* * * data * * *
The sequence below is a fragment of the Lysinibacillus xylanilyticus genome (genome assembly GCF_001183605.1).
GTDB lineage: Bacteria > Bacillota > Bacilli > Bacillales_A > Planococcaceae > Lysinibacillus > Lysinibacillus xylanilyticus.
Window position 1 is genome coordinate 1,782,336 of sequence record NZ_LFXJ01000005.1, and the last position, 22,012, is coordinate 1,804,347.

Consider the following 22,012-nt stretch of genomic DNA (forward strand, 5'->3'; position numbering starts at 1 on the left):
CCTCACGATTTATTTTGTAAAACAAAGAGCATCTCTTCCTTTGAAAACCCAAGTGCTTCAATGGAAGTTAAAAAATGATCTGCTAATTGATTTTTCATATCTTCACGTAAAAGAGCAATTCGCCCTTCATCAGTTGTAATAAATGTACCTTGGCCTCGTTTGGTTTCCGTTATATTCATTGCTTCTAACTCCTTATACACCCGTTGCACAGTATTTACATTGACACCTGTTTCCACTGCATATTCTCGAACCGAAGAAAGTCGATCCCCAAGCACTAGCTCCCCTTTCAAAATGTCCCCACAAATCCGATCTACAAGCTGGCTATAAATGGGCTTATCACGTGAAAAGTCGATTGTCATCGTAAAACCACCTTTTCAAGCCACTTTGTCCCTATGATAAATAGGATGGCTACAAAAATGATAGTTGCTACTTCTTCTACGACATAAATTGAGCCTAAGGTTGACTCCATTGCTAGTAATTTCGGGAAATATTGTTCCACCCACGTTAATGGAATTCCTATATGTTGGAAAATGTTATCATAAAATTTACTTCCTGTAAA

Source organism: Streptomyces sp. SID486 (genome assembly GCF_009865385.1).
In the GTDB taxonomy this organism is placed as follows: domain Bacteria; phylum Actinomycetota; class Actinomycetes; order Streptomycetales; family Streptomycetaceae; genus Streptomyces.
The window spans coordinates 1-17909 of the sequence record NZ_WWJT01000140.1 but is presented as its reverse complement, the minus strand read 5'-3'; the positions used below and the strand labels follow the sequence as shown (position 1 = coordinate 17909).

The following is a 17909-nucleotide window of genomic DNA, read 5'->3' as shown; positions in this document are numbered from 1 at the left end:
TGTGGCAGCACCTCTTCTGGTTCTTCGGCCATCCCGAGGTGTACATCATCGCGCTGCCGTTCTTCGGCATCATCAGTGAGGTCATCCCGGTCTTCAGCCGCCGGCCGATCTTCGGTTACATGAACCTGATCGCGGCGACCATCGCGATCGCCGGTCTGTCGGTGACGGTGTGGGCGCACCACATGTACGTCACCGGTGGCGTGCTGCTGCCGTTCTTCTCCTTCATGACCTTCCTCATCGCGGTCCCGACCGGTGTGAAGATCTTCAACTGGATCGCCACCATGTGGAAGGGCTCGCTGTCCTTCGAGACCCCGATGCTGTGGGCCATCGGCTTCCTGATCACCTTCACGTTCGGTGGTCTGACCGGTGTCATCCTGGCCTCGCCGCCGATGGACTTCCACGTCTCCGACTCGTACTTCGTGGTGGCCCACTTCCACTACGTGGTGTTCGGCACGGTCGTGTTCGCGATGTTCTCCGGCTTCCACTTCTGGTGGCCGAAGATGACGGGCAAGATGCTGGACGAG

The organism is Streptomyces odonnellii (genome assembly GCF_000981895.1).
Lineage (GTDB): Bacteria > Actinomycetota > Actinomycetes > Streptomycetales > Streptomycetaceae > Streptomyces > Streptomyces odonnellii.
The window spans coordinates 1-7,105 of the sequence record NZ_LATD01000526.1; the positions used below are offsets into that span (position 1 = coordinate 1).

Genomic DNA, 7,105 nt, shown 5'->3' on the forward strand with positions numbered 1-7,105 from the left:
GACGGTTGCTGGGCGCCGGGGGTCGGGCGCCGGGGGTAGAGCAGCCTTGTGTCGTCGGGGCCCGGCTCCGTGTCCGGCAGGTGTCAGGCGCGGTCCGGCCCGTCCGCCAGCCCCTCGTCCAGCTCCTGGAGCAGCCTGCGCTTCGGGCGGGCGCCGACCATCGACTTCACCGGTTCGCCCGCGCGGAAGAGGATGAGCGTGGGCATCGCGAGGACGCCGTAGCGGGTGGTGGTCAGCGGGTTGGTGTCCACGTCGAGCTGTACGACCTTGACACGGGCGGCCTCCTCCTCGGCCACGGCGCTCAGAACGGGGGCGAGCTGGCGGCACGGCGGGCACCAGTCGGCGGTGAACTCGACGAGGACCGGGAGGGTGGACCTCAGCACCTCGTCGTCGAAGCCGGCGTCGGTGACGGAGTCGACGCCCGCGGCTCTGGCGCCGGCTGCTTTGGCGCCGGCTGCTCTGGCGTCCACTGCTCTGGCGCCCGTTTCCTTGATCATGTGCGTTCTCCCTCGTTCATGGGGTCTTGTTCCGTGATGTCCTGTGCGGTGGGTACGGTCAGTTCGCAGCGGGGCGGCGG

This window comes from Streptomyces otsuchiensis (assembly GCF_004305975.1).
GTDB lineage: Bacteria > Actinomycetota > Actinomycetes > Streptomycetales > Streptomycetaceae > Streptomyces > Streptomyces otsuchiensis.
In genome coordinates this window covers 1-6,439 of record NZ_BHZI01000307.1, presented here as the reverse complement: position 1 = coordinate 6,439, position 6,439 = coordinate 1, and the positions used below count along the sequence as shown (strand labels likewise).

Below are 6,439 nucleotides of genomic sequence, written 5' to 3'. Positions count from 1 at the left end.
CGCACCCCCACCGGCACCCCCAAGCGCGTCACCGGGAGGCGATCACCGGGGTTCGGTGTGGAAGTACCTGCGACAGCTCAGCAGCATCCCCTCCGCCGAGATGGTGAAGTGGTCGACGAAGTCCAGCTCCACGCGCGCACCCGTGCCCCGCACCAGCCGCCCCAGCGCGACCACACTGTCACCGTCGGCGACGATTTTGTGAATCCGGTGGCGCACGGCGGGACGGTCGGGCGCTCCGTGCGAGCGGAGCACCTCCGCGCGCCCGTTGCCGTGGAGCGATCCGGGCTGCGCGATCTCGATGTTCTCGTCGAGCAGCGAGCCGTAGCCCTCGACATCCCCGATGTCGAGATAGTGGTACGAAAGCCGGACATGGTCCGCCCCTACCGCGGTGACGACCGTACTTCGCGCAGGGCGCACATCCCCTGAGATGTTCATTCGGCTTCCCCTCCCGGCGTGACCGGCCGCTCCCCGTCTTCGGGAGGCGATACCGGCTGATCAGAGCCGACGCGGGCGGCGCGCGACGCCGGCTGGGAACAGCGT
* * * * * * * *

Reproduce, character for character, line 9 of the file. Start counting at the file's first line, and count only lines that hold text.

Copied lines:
The following is a 17909-nucleotide window of genomic DNA, read 5'->3' as shown; positions in this document are numbered from 1 at the left end: